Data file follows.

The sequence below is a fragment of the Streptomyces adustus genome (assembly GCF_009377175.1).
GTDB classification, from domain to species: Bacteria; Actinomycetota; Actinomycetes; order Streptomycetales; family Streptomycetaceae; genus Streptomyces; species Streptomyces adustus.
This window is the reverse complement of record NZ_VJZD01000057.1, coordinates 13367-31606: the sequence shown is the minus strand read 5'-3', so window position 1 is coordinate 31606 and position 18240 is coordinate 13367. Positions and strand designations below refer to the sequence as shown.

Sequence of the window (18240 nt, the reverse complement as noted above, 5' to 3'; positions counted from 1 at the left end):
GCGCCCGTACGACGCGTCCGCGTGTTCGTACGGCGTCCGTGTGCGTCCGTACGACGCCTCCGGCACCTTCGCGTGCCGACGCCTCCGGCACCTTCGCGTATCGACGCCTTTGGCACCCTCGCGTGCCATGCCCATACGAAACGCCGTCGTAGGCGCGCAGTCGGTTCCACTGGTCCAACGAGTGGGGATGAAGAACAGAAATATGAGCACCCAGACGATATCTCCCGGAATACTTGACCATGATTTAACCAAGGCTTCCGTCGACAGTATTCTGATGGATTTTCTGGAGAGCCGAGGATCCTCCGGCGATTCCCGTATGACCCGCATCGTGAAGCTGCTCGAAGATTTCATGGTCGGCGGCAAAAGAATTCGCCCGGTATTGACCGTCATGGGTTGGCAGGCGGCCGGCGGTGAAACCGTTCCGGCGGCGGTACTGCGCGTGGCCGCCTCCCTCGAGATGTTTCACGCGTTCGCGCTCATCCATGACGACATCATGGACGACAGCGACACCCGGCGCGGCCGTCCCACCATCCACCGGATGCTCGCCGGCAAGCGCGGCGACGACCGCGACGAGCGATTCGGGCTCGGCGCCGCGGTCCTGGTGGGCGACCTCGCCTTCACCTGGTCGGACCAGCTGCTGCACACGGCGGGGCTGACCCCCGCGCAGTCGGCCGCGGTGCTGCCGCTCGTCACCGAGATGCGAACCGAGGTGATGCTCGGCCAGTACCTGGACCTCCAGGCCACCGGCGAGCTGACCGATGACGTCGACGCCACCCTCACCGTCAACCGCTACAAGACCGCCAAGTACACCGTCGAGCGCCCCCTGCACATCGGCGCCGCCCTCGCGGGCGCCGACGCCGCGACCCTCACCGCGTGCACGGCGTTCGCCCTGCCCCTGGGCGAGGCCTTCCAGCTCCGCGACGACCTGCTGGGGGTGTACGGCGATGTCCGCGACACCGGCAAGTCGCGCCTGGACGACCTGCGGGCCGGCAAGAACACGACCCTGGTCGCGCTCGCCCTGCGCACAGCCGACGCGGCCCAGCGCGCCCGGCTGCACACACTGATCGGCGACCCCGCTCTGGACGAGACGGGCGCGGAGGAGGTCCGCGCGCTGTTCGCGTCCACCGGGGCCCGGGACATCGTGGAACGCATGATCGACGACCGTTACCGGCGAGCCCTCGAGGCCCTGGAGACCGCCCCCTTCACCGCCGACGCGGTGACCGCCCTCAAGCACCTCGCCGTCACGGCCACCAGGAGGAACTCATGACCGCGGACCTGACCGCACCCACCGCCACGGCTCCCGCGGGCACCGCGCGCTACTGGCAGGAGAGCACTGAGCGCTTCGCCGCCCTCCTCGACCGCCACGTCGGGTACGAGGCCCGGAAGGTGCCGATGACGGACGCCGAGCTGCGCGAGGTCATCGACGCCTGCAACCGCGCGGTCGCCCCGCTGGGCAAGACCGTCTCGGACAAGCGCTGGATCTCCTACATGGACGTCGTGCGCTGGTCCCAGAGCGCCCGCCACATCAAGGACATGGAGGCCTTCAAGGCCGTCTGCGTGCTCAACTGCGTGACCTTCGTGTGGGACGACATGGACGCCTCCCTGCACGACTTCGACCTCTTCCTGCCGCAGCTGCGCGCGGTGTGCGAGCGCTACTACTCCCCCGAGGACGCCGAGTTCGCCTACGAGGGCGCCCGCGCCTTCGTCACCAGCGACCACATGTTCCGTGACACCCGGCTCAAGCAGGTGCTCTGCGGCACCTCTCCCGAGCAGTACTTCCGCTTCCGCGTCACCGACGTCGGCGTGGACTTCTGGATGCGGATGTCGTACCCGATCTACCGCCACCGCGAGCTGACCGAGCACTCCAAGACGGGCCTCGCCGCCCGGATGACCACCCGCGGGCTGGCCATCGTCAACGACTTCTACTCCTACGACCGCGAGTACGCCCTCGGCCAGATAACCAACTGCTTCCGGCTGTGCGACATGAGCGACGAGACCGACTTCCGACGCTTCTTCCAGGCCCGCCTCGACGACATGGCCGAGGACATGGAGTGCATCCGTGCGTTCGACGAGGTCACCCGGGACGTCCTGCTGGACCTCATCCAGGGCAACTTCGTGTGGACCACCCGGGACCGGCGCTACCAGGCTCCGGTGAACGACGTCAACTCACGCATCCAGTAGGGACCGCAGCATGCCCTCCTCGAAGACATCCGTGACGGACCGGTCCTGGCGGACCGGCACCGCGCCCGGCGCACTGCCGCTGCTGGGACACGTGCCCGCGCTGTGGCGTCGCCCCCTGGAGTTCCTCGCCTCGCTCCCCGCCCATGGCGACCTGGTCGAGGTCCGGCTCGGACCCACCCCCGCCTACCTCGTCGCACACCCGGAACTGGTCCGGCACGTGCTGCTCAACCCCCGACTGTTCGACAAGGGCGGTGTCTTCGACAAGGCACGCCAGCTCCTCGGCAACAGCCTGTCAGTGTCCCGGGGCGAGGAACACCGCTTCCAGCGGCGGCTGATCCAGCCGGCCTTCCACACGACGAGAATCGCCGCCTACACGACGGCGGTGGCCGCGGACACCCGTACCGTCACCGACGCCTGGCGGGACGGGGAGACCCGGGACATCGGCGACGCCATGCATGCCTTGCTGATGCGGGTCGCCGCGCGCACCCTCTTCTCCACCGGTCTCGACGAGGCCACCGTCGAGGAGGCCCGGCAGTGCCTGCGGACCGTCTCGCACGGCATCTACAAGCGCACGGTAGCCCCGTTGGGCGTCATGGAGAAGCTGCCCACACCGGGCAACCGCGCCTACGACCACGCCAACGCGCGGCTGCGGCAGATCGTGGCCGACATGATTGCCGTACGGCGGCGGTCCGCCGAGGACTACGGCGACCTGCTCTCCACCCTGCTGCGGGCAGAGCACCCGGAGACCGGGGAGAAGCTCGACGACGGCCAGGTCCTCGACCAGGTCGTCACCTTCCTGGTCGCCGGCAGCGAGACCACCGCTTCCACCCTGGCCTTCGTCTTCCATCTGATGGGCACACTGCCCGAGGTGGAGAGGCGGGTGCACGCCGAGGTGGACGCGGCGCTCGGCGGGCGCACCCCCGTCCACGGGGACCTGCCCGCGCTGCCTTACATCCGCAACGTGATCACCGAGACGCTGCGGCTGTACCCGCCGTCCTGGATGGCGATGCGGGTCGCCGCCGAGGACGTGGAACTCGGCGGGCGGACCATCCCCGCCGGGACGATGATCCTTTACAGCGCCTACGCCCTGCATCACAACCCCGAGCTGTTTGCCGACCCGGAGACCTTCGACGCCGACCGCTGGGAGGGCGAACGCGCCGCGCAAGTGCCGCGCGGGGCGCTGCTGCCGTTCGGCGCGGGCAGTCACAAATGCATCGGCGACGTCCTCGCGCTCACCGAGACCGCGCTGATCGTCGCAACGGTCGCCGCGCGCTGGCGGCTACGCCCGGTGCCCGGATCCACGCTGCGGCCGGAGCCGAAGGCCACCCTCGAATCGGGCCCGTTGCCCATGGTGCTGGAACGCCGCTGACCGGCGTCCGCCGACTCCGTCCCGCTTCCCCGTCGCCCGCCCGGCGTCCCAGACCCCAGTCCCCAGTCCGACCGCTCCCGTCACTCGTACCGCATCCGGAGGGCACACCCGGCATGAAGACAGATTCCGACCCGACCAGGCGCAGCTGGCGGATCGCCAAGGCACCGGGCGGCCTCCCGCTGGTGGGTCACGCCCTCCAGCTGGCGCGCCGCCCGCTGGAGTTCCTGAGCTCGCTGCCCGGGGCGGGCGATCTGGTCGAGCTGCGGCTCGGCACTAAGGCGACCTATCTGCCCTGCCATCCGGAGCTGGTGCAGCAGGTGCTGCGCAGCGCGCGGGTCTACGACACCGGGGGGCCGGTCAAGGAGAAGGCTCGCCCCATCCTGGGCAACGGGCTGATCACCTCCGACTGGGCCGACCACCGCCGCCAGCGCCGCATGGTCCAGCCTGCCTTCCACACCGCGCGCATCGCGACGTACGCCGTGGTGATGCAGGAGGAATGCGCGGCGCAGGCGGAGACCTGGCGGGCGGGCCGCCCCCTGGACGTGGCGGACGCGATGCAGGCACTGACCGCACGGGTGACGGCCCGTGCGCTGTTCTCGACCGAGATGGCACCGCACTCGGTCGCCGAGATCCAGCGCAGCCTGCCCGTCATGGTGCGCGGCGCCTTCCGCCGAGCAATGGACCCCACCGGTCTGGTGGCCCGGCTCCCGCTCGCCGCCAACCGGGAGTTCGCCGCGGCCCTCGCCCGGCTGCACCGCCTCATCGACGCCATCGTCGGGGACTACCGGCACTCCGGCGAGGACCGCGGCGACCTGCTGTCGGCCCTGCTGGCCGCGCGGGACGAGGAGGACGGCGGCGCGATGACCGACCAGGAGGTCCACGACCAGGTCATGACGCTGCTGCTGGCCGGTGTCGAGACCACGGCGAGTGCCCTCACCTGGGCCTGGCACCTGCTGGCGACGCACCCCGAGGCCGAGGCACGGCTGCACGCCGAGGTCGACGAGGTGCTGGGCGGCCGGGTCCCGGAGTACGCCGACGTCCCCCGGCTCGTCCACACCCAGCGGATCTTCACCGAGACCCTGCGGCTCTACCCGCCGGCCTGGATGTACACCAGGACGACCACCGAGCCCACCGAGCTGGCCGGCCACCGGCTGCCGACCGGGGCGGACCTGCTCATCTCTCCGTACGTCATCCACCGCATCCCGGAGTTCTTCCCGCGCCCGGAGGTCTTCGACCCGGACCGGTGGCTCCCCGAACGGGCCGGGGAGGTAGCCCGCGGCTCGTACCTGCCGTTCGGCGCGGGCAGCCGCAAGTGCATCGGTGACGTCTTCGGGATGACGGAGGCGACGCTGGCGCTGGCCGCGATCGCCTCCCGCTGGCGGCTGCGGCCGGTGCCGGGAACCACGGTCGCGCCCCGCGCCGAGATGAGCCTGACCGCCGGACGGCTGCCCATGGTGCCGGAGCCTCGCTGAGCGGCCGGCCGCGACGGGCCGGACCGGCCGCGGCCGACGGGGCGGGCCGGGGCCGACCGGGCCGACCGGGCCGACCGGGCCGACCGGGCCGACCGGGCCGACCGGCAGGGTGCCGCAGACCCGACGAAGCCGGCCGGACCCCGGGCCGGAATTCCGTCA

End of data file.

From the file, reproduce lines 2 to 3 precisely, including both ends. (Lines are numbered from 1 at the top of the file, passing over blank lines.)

GTDB classification, from domain to species: Bacteria; Actinomycetota; Actinomycetes; order Streptomycetales; family Streptomycetaceae; genus Streptomyces; species Streptomyces adustus.
This window is the reverse complement of record NZ_VJZD01000057.1, coordinates 13367-31606: the sequence shown is the minus strand read 5'-3', so window position 1 is coordinate 31606 and position 18240 is coordinate 13367. Positions and strand designations below refer to the sequence as shown.